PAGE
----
The owners of American Samoa’s second cannery, Samoa Tuna Processors, say the Treaty which allows US fishing boats to fish in waters of Pacific island countries is obsolete and needs to be revised.
Tri Marine International says in a statement that the tuna treaty in its current form fails to retain the most value for the resource owners because the Vessel Day Scheme places value on fishing days alone, rather than the tuna itself.
According to Tri Marine, calculating value based on fishing days is a shortsighted economic equation that doesn’t necessarily represent the long-term best interests of island communities.
At present some of the US purse seiners that were fishing in Pacific waters under the Treaty have stopped fishing because they dont have licenses.
US vessel owners informed the agency which approves the permits, the Forum Fisheries Agency that they cannot meet the payment which was agreed to for 2016.
The US vessels, represented by the American Tunaboat Association, are seeking a return of fishing days already approved by the Pacific Island countries, a move which is being met with opposition from the PICs who say the US should stick to the agreement.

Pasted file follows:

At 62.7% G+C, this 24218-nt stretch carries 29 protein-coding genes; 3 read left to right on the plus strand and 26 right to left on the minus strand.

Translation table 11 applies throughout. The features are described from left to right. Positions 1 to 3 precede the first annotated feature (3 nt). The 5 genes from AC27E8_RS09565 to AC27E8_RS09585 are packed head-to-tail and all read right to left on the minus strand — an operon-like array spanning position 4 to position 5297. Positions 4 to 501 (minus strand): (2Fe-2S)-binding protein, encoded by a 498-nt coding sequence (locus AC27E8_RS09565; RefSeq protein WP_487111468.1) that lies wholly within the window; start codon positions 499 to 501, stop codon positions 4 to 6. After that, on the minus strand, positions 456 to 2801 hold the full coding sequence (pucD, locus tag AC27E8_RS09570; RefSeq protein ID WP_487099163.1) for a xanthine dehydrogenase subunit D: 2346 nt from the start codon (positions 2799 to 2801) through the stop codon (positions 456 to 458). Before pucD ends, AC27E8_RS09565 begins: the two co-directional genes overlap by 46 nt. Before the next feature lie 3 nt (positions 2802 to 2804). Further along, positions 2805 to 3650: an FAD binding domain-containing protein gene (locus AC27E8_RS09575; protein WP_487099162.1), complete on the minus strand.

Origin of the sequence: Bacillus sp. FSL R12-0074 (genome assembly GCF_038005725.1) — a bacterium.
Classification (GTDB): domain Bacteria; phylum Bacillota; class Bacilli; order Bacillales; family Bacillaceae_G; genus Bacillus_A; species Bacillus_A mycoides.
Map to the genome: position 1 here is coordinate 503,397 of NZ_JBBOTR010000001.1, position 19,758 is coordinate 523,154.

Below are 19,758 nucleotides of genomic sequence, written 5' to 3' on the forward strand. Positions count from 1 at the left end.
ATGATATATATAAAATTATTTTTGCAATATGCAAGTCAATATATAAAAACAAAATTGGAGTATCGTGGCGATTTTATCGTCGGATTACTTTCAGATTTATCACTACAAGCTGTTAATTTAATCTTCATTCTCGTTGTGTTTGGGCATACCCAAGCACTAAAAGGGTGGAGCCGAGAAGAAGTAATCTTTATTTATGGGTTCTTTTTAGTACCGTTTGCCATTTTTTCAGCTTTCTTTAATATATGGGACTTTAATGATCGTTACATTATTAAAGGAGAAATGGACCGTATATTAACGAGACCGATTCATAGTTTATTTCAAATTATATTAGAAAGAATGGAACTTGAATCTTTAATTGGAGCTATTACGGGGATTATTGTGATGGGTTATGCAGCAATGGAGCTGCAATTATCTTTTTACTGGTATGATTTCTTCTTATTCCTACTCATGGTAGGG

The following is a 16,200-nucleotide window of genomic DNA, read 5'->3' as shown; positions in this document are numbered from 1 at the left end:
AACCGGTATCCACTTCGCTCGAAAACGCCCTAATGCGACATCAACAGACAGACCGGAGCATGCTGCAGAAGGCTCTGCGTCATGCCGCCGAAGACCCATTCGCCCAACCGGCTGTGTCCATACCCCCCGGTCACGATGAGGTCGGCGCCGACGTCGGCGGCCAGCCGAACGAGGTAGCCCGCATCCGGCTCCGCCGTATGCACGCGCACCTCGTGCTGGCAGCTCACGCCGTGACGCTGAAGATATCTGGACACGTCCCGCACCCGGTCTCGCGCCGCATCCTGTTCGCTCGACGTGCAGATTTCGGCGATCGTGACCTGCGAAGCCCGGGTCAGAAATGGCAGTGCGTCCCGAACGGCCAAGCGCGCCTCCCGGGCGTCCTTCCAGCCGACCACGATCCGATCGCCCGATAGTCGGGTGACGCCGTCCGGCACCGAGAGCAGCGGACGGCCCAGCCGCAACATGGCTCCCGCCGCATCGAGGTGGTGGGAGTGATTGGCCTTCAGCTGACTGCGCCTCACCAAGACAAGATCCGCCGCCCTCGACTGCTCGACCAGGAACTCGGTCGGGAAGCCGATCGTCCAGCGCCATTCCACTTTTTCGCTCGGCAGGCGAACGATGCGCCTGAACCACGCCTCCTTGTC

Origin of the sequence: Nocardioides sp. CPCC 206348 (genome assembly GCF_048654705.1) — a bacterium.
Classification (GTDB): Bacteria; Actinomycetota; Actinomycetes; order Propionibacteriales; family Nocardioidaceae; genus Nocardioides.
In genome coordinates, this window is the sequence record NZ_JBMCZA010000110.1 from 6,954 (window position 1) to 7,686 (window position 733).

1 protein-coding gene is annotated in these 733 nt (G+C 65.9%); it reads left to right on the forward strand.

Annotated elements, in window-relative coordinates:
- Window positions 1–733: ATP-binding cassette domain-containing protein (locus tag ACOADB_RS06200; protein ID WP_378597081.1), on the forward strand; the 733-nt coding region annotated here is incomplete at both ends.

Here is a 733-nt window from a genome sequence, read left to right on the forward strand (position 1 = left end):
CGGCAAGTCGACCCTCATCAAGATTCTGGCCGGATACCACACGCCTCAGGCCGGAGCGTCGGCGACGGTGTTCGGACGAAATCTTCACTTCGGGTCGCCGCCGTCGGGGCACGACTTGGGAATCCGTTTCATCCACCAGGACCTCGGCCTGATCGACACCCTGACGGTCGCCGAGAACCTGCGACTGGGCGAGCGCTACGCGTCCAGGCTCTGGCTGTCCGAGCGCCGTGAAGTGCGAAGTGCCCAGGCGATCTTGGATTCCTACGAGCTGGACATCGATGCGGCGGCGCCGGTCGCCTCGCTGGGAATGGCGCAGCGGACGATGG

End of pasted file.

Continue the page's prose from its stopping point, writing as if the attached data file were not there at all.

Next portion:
Tri Marine says its position is community-based and therefore unique and certainly different from several other U.S.-flagged vessels.
The company says its focused in good faith on helping to fix a broken system involving 17 different Pacific island parties with the objective of providing long-term benefits to the region, while protecting the sustainability of the resource.
Tri Marine says it maintains American Samoa where 80% of the tuna industry is responsible for the economy as its home port and near to where the fish have historically been harvested.
The cannery says, “Over time, the U.S. fleet began competing with foreign interests in fishing vessels and transshipping in other areas became more prevalent.
“Through it all, Tri Marine has always focused on retaining the most value from the tuna resource in the community.”